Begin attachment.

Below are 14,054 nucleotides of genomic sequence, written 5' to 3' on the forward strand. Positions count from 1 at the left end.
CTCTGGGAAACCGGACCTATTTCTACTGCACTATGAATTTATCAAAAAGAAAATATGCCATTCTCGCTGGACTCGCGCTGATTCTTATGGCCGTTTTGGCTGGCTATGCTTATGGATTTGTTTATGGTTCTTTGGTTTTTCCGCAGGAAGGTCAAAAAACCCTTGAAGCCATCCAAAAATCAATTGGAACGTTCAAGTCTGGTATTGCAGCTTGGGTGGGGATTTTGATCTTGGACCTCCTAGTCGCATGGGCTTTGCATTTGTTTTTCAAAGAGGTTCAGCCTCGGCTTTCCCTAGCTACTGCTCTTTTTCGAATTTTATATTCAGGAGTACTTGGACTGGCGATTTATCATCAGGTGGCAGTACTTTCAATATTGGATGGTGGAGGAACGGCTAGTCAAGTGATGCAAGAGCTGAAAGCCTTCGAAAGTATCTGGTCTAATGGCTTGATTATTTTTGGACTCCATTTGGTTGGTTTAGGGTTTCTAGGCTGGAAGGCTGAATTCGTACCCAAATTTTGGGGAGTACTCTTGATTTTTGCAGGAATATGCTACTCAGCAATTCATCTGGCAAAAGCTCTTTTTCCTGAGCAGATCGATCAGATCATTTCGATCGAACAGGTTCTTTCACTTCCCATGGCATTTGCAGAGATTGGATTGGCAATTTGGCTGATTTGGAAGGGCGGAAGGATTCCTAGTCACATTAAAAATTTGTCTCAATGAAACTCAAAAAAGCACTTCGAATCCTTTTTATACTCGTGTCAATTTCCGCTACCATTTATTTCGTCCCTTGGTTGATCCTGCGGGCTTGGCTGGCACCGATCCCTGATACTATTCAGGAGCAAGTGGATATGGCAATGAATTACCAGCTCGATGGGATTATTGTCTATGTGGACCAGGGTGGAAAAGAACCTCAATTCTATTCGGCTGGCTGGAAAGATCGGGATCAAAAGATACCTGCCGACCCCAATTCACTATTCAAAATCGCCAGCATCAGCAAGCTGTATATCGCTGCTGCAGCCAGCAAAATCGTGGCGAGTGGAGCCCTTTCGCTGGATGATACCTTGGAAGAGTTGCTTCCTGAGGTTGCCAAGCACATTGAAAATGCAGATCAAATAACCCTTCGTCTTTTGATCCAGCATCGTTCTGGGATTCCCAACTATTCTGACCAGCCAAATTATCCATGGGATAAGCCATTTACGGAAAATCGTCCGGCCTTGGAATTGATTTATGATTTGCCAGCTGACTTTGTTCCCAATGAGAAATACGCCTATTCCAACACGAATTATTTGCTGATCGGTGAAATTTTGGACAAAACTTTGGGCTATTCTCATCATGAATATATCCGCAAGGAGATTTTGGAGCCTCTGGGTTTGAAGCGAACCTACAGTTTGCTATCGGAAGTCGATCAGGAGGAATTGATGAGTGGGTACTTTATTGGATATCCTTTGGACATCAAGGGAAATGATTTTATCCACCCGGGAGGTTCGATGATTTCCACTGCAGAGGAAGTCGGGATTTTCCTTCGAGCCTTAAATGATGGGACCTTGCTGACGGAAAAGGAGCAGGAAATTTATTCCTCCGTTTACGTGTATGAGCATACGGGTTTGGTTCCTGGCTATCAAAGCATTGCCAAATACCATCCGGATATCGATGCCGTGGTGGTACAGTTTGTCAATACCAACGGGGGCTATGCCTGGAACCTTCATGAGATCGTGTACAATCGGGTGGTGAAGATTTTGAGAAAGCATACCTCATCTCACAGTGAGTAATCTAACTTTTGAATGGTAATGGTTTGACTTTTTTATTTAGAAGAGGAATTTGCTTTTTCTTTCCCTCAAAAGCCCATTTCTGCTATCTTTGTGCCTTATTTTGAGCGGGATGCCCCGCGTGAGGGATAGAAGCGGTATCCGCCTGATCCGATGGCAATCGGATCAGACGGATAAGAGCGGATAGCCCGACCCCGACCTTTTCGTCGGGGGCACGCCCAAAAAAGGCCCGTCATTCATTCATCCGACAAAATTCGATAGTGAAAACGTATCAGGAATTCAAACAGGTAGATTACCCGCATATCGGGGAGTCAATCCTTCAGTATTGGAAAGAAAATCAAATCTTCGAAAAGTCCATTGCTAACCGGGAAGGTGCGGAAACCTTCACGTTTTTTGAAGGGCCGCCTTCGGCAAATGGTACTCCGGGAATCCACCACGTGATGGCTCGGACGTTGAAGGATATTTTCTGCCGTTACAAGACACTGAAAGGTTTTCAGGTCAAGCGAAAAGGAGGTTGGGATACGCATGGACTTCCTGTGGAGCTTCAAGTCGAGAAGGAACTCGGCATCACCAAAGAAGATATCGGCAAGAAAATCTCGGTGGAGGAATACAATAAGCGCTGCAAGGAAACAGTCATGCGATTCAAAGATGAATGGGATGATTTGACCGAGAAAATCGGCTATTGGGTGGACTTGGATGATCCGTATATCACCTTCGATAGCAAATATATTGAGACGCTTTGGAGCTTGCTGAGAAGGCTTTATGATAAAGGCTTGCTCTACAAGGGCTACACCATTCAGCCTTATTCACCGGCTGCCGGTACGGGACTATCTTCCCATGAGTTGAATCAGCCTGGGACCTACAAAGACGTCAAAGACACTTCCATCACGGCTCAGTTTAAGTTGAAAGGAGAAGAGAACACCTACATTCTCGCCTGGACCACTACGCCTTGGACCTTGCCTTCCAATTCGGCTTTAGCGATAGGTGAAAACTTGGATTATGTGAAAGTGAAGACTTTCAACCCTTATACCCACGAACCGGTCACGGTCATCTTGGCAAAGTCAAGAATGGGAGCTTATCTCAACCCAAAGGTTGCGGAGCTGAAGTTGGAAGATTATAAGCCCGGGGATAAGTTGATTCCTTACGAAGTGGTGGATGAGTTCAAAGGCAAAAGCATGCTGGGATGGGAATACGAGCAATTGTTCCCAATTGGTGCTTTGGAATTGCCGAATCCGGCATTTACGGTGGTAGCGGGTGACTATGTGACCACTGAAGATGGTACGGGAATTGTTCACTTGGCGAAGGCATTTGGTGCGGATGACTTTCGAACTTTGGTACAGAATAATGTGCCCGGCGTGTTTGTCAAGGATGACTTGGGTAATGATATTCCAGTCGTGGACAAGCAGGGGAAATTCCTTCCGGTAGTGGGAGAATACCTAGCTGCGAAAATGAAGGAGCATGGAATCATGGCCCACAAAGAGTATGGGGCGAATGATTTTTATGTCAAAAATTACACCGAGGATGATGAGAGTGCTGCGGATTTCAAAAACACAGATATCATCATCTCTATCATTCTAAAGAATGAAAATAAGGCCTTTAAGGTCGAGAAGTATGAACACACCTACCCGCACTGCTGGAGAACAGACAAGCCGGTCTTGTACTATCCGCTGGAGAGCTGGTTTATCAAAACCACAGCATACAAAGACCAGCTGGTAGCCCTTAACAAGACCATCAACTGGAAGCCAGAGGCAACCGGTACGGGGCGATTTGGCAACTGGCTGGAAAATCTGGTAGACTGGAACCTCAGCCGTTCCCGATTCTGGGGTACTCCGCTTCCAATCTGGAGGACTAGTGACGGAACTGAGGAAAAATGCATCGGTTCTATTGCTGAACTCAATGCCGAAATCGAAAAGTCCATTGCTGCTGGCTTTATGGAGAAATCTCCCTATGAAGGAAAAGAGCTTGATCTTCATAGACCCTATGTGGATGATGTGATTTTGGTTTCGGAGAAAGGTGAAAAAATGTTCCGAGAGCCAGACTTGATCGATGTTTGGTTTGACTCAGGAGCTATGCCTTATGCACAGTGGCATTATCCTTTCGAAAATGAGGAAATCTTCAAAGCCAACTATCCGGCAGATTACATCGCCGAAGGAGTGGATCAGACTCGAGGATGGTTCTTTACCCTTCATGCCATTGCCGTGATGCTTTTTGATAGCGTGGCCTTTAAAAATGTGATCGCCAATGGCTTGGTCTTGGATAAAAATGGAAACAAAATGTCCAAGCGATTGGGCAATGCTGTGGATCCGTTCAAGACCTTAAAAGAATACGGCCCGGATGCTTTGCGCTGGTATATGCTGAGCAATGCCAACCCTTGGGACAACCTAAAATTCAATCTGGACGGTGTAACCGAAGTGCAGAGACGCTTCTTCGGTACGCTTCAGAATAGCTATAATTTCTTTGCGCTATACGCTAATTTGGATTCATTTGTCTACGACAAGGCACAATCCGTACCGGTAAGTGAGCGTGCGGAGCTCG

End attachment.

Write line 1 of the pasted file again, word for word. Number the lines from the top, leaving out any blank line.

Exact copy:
Below are 14,054 nucleotides of genomic sequence, written 5' to 3' on the forward strand. Positions count from 1 at the left end.